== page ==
Relationship between Obesity and Massive Transfusion Needs in Trauma Patients, and Validation of TASH Score in Obese Population: A Retrospective Study on 910 Trauma Patients

Audrey De Jong, Pauline Deras, Orianne Martinez, Pascal Latry, Samir Jaber, Xavier Capdevila, Jonathan Charbit
PloS One 2016, 11 (3): e0152109

BACKGROUND: Prediction of massive transfusion (MT) is challenging in management of trauma patients. However, MT and its prediction were poorly studied in obese patients. The main objective was to assess the relationship between obesity and MT needs in trauma patients. The secondary objectives were to validate the Trauma Associated Severe Hemorrhage (TASH) score in predicting MT in obese patients and to use a grey zone approach to optimize its ability to predict MT.

METHODS AND FINDINGS: An observational retrospective study was conducted in a Level I Regional Trauma Center Trauma in obese and non-obese patients. MT was defined as ≥10 U of packed red blood cells in the first 24h and obesity as a BMI≥30 kg/m². Between January 2008 and December 2012, 119 obese and 791 non-obese trauma patients were included. The rate of MT was 10% (94/910) in the whole population. The MT rate tended to be higher in obese patients than in non-obese patients: 15% (18/119, 95%CI 9‒23%) versus 10% (76/791, 95%CI 8‒12%), OR, 1.68 [95%CI 0.97‒2.92], p = 0.07. After adjusting for Injury Severity Score (ISS), obesity was significantly associated with MT rate (OR, 1.79[95%CI 1.00‒3.21], p = 0.049). The TASH score was higher in the obese group than in the non-obese group: 7(4-11) versus 5(2-10) (p<0.001). The area under the ROC curves of the TASH score in predicting MT was very high and comparable between the obese and non-obese groups: 0.93 (95%CI, 0.89‒0.98) and 0.94 (95%CI, 0.92‒0.96), respectively (p = 0.80). The grey zone ranged respectively from 10 to 13 and from 9 to 12 in obese and non obese patients, and allowed separating patients at low, intermediate or high risk of MT using the TASH score.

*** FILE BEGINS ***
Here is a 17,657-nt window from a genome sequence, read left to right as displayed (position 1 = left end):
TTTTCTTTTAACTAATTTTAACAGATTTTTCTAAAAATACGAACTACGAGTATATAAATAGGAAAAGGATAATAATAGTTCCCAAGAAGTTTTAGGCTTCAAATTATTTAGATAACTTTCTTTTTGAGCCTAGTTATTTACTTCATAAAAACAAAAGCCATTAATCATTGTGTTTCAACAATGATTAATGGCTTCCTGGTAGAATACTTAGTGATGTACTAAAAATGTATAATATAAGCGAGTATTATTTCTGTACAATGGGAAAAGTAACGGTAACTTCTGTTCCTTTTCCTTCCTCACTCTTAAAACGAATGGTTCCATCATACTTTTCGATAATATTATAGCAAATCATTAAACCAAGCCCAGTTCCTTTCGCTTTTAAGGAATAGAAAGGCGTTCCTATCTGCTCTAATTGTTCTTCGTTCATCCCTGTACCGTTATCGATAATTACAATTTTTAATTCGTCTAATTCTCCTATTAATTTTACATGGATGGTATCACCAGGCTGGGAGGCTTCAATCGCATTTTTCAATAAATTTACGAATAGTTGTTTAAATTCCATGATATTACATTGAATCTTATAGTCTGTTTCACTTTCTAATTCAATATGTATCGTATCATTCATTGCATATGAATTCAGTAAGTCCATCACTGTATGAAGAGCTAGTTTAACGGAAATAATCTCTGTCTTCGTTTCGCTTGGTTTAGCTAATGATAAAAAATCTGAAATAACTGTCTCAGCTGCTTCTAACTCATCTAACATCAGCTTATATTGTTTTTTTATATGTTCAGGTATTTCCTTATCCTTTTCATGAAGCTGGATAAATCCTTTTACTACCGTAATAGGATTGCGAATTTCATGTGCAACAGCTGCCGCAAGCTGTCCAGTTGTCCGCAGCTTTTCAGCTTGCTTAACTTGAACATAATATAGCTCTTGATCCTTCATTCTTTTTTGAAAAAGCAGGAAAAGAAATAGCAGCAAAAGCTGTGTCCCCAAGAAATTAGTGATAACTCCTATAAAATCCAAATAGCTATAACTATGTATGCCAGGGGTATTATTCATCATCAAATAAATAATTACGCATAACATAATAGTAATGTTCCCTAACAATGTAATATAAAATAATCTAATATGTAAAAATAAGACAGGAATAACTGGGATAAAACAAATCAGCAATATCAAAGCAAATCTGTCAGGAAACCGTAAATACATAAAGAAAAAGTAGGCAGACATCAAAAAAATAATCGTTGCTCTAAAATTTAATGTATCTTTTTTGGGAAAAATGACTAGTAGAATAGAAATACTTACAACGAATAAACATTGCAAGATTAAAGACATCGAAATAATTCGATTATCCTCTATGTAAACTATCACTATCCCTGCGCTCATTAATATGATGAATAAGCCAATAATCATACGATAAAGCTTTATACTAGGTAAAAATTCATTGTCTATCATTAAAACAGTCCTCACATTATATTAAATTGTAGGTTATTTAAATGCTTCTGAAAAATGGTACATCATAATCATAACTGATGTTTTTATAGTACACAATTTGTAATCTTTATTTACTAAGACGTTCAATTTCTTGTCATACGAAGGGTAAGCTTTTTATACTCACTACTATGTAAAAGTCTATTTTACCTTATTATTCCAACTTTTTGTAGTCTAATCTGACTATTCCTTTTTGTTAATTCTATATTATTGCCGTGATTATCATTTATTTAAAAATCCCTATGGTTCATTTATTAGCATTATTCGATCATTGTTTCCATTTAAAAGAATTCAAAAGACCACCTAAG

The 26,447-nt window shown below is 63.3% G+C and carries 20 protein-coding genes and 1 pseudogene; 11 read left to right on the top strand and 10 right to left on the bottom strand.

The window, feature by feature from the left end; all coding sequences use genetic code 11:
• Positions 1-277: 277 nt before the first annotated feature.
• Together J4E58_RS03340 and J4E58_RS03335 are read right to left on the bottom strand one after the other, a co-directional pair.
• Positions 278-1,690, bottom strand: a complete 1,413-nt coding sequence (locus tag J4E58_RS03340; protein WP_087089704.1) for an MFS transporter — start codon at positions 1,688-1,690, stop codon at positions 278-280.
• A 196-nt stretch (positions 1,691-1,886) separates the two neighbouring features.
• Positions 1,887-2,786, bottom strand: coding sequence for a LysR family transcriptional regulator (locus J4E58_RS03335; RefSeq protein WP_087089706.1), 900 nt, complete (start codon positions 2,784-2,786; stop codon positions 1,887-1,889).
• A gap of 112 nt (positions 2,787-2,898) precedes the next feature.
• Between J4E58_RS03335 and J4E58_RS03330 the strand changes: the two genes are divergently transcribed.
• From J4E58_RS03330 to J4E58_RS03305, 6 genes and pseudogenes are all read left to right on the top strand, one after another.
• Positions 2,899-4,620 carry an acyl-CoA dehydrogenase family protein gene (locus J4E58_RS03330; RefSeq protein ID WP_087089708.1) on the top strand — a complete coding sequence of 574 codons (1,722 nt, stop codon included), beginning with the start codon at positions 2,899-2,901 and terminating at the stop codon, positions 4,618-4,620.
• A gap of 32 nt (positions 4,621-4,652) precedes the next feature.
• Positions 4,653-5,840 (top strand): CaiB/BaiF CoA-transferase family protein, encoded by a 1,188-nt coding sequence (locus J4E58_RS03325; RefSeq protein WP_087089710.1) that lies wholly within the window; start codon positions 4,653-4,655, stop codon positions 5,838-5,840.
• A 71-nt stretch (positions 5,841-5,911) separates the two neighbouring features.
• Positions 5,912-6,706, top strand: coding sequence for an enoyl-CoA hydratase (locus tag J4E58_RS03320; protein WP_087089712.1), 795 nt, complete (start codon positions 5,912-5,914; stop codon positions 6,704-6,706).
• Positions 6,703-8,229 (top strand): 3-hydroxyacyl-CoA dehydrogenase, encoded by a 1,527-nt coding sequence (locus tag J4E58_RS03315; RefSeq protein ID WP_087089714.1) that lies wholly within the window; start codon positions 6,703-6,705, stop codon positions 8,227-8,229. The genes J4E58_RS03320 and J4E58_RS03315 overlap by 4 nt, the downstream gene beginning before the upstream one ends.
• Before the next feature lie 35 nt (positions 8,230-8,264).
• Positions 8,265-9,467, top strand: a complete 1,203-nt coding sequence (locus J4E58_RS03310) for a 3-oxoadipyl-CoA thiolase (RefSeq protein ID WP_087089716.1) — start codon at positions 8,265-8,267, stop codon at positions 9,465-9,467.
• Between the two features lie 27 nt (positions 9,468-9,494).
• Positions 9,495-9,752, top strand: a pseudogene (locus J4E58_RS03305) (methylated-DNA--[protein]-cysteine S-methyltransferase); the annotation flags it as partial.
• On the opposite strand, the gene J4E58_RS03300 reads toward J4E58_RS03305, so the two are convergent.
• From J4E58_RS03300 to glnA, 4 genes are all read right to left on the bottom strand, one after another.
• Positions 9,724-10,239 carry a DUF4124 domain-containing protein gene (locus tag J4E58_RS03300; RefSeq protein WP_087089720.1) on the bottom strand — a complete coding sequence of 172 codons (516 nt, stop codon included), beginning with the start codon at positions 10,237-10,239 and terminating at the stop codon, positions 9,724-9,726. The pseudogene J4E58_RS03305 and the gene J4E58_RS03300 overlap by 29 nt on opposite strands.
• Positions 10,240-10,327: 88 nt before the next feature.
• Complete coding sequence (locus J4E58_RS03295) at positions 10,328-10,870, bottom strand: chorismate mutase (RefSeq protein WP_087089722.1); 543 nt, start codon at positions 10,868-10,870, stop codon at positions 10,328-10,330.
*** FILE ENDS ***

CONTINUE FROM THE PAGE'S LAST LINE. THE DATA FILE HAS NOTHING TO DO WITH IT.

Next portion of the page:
CONCLUSIONS: Obesity was associated with a higher rate of MT in trauma patients. The predictive performance of the TASH score and the grey zones were robust and comparable between obese and non-obese patients.

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